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Melrose Abbey, founded 1136, was another of Scotland’s wealthiest religious houses. There had been a settlement of Celtic monks at Old Melrose, some 2 miles east of the present site, possibly as early as 650. At the invitation of David I, the Cistercians set up an abbey there, and later moved to the present site.
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The second abbot of Melrose, David’s stepson Waltheof, was renowned for performing miracles, and when his tomb was opened in 1170 and again 1206, his body was found to be intact. In 1240 some small bones were removed as relics and remains of his shrine are on display in the commendator’s house.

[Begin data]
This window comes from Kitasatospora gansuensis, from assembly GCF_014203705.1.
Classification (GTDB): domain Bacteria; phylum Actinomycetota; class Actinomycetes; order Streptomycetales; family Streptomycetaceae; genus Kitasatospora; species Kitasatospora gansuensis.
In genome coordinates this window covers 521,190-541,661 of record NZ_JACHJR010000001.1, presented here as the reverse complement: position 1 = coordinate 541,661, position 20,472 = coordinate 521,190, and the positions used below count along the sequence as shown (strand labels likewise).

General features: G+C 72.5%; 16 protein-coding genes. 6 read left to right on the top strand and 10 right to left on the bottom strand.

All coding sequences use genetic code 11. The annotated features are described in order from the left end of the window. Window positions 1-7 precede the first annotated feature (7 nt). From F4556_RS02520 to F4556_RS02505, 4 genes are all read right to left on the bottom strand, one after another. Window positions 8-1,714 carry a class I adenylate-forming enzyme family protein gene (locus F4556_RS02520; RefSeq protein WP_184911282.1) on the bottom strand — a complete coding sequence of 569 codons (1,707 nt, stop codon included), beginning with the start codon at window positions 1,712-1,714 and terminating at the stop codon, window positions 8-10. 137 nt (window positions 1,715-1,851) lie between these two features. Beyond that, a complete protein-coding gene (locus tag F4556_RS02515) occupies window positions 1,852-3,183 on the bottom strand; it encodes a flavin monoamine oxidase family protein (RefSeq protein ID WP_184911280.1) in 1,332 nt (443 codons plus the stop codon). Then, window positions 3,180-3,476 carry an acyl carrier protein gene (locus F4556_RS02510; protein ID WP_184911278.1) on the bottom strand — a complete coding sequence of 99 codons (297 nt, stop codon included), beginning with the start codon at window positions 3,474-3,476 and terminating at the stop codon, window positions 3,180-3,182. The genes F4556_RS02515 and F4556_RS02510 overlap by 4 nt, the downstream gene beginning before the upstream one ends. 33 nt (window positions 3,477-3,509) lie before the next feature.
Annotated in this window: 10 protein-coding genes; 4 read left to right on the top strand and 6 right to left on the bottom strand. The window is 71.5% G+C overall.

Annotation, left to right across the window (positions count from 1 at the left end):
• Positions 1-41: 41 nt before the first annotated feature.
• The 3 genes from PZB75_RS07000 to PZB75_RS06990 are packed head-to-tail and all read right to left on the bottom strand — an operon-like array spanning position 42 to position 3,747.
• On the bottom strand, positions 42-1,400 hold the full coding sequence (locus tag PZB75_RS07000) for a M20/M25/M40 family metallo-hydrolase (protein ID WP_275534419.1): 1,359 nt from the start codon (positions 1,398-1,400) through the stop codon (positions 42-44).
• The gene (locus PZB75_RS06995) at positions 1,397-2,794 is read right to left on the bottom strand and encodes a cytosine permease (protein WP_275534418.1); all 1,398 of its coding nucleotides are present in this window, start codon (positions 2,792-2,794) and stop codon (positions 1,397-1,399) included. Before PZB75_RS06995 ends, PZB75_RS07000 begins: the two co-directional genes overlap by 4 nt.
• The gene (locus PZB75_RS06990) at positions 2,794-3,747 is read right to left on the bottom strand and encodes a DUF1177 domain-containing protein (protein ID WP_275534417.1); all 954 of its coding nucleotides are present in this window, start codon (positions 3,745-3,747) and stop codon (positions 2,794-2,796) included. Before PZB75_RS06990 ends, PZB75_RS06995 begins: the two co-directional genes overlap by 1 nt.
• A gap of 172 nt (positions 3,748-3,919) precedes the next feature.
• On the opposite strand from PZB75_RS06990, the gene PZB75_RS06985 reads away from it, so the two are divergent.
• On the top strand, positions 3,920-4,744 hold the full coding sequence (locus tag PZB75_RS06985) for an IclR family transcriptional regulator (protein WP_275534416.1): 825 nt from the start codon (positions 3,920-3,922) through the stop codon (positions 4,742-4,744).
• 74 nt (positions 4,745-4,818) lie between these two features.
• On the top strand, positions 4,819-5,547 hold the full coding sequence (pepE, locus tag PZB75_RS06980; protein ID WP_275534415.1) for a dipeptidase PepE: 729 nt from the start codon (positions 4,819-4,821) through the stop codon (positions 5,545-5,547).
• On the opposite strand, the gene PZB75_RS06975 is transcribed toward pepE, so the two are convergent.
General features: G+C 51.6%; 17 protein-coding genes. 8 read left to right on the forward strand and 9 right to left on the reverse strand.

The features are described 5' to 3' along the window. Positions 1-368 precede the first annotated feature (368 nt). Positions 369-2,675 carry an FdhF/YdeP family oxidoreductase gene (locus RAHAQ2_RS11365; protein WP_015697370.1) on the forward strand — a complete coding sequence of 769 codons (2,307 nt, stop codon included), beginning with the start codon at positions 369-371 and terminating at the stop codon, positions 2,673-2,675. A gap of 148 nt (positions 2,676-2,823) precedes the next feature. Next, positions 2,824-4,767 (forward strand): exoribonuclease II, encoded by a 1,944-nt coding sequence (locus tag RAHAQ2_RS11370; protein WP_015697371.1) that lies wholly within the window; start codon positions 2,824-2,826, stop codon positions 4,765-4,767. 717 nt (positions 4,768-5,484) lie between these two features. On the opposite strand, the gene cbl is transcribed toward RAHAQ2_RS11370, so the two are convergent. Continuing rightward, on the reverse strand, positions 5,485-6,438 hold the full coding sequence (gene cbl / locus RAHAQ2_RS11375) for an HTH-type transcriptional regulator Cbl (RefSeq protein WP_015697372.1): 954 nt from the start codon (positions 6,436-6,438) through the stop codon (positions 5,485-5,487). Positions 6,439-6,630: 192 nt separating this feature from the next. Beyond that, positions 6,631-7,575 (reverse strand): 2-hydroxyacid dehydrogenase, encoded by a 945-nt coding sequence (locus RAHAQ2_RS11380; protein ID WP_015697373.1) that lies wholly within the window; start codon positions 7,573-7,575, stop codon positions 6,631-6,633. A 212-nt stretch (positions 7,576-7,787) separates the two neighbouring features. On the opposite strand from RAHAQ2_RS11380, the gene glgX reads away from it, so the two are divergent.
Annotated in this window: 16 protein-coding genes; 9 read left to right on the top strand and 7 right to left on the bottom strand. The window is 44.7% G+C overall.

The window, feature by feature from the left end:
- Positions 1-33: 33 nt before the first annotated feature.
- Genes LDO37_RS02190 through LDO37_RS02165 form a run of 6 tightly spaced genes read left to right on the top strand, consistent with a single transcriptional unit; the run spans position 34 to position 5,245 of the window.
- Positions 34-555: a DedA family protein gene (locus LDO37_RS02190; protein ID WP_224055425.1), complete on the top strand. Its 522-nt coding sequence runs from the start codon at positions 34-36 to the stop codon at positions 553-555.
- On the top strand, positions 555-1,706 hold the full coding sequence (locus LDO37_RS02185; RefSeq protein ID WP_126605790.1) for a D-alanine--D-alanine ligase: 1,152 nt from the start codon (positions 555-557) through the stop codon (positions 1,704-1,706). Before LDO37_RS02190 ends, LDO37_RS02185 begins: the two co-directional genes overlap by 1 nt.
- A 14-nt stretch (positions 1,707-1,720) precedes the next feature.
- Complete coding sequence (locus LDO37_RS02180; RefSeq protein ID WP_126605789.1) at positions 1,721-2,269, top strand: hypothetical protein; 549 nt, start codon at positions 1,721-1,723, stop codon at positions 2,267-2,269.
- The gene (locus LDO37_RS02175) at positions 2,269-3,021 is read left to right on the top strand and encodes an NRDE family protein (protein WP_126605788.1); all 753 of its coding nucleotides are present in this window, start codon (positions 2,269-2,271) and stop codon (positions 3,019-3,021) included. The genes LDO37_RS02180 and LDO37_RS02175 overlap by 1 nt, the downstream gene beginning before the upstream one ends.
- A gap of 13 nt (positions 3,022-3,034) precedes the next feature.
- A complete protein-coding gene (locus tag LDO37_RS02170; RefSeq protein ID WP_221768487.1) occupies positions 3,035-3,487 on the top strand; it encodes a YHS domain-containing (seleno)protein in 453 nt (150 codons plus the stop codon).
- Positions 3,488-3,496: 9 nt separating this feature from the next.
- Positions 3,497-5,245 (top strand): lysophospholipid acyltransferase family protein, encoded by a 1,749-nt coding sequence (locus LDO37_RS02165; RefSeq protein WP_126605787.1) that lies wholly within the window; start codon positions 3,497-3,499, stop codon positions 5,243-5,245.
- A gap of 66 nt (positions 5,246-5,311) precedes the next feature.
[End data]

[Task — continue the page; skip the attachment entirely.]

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Melrose Abbey has a close connection with the Wars of Independence—as the site where King Robert the Bruce’s heart is buried. The body of Bruce, who died in 1329, was buried in Dunfermline Abbey. After having been taken on a Crusade to fulfill a vow the Bruce made, however, his heart was buried here in 1331. A lead canister in the area formerly occupied by the chapter house reputedly contains the Bruce’s heart, but in keeping with his status, more likely it would have been buried beneath the main altar—as King Alexander II was after his death in 1249.
Founded by Augustinians in 1138, the Jedburgh abbey church is one of the most complete in Britain. King Alexander III married Yolande de Dreux here in 1285. A ghostly figure is said to have appeared during the service, a portent of the king’s death. His death the following year sparked the succession crisis that encouraged Edward I of England to interfere in Scottish affairs, and led to the Wars of Independence.